Canada’s safe haven image has been strengthened in recent weeks after Mark Carney, the head of the country’s central bank, was named as the next Bank of Governor governor.
In praising Carney’s appointment, commentators highlighted the relative strength of the Canadian economy and noted how it managed to avoid the housing and debt bubbles that afflicted the country’s developed-market peers.
German chancellor Angela Merkel even recently claimed Canada could serve as an example to Europe in safeguarding sustainable growth, saying: “If you look at the last global economic crisis, Canada has weathered this crisis quite well.”
Andrew Ford, investment specialist with the GARS fund, on the other hand, argued that Canada’s safe haven status may not be as assured as some believe.
The long US dollar/short Canadian dollar strategy, which the fund has been running since the fourth quarter of 2011, was singled out by Ford as one of the biggest detractors from performance in September.
However, the strategy reversed during October and become one of the highest contributors to the fund’s performance over the month as the US dollar appreciated against the loonie. This suggests the market is questioning just how much of a safe haven Canada actually is, the specialist said.
Ford added that there are a number of concerns over the health of the Canadian economy.
“The Canadian dollar is pretty expensive which is making Canadian exports uncompetitive,” he explained. “We don’t like the fact that the Canadian economy is more vulnerable to external influences – it’s more plugged into the commodity cycle than the US which is more domestically oriented.”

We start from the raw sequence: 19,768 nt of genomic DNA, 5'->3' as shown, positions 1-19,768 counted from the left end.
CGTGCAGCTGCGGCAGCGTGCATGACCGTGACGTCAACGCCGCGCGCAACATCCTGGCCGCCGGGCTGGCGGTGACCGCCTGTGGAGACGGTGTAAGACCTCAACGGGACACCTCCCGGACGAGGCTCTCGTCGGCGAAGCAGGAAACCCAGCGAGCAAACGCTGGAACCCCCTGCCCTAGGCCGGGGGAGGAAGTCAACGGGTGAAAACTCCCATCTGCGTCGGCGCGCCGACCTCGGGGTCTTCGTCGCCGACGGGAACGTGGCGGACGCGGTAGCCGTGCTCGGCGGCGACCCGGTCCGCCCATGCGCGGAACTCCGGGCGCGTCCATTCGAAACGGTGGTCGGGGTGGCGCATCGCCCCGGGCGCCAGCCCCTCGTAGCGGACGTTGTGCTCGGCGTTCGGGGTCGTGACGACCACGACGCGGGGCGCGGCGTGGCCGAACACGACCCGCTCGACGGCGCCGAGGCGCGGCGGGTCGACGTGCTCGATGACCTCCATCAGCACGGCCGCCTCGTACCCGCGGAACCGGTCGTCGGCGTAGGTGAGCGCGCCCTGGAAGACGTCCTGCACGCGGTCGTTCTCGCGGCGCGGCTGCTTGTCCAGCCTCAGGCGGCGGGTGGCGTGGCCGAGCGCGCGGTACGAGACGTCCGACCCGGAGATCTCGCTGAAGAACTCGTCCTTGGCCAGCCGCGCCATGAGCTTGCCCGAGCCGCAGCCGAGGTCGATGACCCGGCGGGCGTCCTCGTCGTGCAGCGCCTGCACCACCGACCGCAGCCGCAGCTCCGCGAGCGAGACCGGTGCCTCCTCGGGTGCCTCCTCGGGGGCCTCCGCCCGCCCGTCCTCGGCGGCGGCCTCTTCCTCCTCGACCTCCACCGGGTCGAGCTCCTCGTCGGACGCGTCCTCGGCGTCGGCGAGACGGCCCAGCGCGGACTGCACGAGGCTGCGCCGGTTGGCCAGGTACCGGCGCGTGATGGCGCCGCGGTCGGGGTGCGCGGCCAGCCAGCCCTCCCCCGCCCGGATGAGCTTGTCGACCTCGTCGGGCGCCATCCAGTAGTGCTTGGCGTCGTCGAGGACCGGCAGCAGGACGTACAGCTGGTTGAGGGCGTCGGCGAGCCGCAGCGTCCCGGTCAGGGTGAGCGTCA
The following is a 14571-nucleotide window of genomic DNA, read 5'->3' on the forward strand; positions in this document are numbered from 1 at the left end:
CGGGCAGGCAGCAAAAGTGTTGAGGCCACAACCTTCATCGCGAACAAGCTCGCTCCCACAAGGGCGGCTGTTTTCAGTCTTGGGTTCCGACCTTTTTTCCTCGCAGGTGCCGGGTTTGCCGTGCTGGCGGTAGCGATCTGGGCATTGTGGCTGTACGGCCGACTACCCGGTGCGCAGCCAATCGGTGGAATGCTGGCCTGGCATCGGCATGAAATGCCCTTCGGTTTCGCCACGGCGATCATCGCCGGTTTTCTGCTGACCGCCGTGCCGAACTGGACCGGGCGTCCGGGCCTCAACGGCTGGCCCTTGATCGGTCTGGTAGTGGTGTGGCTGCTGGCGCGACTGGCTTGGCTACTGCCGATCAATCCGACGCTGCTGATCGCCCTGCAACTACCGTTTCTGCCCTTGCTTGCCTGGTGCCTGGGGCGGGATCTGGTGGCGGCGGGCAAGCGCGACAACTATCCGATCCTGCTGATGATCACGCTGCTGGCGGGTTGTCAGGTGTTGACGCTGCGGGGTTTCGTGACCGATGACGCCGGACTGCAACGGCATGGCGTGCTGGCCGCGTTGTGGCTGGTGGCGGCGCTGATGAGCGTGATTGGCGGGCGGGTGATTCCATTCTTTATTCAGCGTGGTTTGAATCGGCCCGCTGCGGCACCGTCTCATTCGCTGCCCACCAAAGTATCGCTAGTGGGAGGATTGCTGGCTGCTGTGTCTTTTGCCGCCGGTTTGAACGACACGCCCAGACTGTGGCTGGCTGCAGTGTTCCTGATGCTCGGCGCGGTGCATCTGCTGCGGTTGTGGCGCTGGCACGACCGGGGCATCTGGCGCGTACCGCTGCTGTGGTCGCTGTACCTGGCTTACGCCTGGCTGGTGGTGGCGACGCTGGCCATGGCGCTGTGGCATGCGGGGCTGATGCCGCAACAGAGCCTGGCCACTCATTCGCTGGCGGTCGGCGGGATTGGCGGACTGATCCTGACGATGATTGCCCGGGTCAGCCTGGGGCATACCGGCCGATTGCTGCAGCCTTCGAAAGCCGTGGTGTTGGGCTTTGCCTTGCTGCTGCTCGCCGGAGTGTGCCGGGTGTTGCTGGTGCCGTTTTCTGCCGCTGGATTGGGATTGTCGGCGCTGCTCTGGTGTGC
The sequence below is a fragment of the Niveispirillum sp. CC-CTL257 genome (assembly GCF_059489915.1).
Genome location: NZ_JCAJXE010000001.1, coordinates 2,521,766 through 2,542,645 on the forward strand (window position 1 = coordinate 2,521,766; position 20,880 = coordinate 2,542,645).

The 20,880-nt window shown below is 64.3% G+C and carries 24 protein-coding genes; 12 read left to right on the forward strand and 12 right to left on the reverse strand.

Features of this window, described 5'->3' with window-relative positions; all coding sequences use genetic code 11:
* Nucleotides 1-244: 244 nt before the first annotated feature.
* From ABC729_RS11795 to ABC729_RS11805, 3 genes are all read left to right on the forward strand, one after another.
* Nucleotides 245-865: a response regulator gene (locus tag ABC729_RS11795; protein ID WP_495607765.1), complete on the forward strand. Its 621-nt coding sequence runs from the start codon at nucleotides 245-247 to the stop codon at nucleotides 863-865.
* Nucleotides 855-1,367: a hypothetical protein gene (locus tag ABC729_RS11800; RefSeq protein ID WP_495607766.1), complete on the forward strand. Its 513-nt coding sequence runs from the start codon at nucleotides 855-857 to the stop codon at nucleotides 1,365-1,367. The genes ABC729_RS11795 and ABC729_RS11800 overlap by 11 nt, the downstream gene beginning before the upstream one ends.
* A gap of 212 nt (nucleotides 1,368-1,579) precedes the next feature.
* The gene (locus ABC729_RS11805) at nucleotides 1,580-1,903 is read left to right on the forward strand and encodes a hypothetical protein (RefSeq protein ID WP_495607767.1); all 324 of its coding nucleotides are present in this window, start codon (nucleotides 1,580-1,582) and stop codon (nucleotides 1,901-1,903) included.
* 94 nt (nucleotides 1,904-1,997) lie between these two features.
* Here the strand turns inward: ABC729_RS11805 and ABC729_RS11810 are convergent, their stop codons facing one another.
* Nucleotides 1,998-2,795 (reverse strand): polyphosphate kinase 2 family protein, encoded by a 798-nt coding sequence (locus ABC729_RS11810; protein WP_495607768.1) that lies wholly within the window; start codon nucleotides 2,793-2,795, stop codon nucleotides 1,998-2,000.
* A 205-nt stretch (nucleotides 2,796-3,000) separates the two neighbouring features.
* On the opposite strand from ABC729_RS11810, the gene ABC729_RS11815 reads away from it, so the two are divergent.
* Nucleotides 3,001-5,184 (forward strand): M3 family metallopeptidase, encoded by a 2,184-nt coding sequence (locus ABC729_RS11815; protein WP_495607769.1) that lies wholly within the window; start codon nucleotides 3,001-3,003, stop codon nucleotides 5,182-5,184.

Canada’s economy is reliant on exports of commodities such as fertilisers, wood pulp, timber, crude petroleum, natural gas and aluminum, with almost three-quarters of exports heading to the US.
The country’s banking system, which emerged from the financial crisis as among the world’s strongest thanks to conservative lending and strong capitalisation, is also cited as one of its major benefits.
However, Ford claimed that there may be too much optimism surrounding Canada’s banks.
“A key issue for us is that we think the health of the Canadian financial sector is really overstated, with the economy being highly geared to housing and its consumers now having as much debt as US consumers did right at the peak [of the crisis],” he said.